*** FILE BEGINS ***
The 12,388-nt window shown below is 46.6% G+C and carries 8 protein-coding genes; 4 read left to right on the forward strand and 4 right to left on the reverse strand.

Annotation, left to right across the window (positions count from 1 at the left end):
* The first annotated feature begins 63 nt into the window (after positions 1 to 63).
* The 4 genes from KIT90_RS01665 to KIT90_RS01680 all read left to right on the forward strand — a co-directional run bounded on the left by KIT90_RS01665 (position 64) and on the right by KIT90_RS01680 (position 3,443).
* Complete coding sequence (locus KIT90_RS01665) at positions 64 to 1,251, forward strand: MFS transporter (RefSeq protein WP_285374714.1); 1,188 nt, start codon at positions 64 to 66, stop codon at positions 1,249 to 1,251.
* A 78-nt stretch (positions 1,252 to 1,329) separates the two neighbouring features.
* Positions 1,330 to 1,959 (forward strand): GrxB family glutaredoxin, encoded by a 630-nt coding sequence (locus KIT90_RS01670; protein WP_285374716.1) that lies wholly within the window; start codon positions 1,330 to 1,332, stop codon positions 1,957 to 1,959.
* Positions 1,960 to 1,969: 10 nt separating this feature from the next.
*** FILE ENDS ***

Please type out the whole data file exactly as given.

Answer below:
The 12,388-nt window shown below is 46.6% G+C and carries 8 protein-coding genes; 4 read left to right on the forward strand and 4 right to left on the reverse strand.

Annotation, left to right across the window (positions count from 1 at the left end):
* The first annotated feature begins 63 nt into the window (after positions 1 to 63).
* The 4 genes from KIT90_RS01665 to KIT90_RS01680 all read left to right on the forward strand — a co-directional run bounded on the left by KIT90_RS01665 (position 64) and on the right by KIT90_RS01680 (position 3,443).
* Complete coding sequence (locus KIT90_RS01665) at positions 64 to 1,251, forward strand: MFS transporter (RefSeq protein WP_285374714.1); 1,188 nt, start codon at positions 64 to 66, stop codon at positions 1,249 to 1,251.
* A 78-nt stretch (positions 1,252 to 1,329) separates the two neighbouring features.
* Positions 1,330 to 1,959 (forward strand): GrxB family glutaredoxin, encoded by a 630-nt coding sequence (locus KIT90_RS01670; protein WP_285374716.1) that lies wholly within the window; start codon positions 1,330 to 1,332, stop codon positions 1,957 to 1,959.
* Positions 1,960 to 1,969: 10 nt separating this feature from the next.